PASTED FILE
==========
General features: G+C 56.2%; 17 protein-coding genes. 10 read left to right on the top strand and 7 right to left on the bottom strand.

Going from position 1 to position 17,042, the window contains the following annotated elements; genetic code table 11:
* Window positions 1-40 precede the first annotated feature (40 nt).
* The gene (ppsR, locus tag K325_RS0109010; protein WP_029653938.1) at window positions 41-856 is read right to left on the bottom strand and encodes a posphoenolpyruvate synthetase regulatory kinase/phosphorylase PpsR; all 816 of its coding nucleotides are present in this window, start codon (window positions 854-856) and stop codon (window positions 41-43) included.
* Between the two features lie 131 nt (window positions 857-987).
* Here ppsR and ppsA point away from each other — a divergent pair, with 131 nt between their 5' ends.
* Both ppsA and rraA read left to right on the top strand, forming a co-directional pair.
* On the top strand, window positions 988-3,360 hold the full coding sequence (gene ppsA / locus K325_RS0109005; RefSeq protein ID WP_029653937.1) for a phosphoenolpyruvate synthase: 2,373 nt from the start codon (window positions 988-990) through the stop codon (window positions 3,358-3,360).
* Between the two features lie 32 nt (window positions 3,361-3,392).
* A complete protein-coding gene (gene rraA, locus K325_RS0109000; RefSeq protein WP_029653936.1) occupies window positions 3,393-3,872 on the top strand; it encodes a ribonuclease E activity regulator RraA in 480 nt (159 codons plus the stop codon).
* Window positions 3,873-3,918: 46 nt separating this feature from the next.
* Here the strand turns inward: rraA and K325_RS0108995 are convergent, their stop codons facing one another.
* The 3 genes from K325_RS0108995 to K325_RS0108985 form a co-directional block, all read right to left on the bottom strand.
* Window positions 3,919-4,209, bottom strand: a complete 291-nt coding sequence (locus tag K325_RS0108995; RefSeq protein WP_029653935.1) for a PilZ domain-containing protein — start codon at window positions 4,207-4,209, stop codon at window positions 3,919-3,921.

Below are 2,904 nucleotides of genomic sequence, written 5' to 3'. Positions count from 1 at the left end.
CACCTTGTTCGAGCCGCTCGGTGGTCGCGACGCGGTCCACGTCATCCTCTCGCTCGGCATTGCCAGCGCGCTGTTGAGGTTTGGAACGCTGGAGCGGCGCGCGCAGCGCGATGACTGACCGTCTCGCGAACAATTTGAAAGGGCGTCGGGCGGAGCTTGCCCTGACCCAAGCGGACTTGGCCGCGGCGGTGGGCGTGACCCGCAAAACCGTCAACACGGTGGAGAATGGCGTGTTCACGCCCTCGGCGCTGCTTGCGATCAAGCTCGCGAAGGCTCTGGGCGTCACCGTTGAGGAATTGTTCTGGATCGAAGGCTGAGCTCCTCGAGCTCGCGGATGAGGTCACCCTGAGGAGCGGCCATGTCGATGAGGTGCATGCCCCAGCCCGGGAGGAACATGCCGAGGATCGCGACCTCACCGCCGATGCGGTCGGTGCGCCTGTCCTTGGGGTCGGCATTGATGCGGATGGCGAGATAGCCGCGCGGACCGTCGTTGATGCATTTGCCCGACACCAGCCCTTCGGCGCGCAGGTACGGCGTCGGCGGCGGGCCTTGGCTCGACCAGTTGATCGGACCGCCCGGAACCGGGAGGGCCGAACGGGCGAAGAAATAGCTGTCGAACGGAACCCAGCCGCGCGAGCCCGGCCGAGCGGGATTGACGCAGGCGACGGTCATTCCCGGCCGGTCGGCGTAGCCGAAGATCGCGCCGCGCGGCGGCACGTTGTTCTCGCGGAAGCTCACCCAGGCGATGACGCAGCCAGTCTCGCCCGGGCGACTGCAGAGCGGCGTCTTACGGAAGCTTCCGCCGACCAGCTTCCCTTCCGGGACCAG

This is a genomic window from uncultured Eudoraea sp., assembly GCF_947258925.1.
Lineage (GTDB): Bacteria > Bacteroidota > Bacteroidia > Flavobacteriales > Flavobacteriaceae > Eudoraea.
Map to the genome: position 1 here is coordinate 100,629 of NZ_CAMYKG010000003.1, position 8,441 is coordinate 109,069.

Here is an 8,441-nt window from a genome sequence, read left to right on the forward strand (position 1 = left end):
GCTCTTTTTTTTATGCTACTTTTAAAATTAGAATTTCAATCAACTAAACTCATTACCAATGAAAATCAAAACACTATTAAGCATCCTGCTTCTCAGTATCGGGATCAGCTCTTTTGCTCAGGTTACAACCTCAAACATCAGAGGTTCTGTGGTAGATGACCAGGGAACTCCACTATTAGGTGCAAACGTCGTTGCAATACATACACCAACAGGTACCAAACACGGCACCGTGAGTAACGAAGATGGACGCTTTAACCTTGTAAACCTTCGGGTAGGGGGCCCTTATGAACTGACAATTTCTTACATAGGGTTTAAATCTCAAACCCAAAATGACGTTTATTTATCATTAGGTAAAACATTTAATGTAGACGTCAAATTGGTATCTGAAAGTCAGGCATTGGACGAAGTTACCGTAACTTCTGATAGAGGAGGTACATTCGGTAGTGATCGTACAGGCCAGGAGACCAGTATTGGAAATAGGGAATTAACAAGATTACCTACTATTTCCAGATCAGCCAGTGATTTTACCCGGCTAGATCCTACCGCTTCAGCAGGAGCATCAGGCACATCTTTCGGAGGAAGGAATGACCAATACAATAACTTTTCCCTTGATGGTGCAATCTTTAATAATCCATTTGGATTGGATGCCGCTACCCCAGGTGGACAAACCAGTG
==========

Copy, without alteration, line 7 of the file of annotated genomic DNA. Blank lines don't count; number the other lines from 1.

* Both ppsA and rraA read left to right on the top strand, forming a co-directional pair.